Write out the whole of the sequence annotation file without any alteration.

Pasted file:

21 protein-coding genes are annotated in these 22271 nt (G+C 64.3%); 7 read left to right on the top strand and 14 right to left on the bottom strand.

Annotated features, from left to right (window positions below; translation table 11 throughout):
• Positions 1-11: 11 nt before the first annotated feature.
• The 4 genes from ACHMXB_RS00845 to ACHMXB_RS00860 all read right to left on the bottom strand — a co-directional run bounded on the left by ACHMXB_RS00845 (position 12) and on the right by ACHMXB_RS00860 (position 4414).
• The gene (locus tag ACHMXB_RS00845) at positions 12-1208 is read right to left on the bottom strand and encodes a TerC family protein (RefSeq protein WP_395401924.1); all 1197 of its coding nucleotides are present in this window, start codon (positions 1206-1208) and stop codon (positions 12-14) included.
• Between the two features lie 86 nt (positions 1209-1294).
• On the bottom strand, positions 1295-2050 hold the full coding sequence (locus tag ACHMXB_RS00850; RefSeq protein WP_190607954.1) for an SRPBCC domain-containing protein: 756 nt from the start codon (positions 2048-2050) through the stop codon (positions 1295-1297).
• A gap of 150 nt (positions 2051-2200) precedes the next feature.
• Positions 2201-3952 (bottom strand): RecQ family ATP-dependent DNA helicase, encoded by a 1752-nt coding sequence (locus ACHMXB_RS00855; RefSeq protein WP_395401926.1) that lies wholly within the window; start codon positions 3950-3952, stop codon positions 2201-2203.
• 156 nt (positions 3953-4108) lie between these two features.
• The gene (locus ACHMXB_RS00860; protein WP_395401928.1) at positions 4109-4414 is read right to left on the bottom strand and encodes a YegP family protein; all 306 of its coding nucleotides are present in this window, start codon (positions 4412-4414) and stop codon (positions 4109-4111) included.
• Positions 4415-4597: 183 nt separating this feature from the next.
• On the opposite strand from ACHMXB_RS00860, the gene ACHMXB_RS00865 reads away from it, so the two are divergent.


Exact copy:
21 protein-coding genes are annotated in these 22271 nt (G+C 64.3%); 7 read left to right on the top strand and 14 right to left on the bottom strand.

Annotated features, from left to right (window positions below; translation table 11 throughout):
• Positions 1-11: 11 nt before the first annotated feature.
• The 4 genes from ACHMXB_RS00845 to ACHMXB_RS00860 all read right to left on the bottom strand — a co-directional run bounded on the left by ACHMXB_RS00845 (position 12) and on the right by ACHMXB_RS00860 (position 4414).
• The gene (locus tag ACHMXB_RS00845) at positions 12-1208 is read right to left on the bottom strand and encodes a TerC family protein (RefSeq protein WP_395401924.1); all 1197 of its coding nucleotides are present in this window, start codon (positions 1206-1208) and stop codon (positions 12-14) included.
• Between the two features lie 86 nt (positions 1209-1294).
• On the bottom strand, positions 1295-2050 hold the full coding sequence (locus tag ACHMXB_RS00850; RefSeq protein WP_190607954.1) for an SRPBCC domain-containing protein: 756 nt from the start codon (positions 2048-2050) through the stop codon (positions 1295-1297).
• A gap of 150 nt (positions 2051-2200) precedes the next feature.
• Positions 2201-3952 (bottom strand): RecQ family ATP-dependent DNA helicase, encoded by a 1752-nt coding sequence (locus ACHMXB_RS00855; RefSeq protein WP_395401926.1) that lies wholly within the window; start codon positions 3950-3952, stop codon positions 2201-2203.
• 156 nt (positions 3953-4108) lie between these two features.
• The gene (locus ACHMXB_RS00860; protein WP_395401928.1) at positions 4109-4414 is read right to left on the bottom strand and encodes a YegP family protein; all 306 of its coding nucleotides are present in this window, start codon (positions 4412-4414) and stop codon (positions 4109-4111) included.
• Positions 4415-4597: 183 nt separating this feature from the next.
• On the opposite strand from ACHMXB_RS00860, the gene ACHMXB_RS00865 reads away from it, so the two are divergent.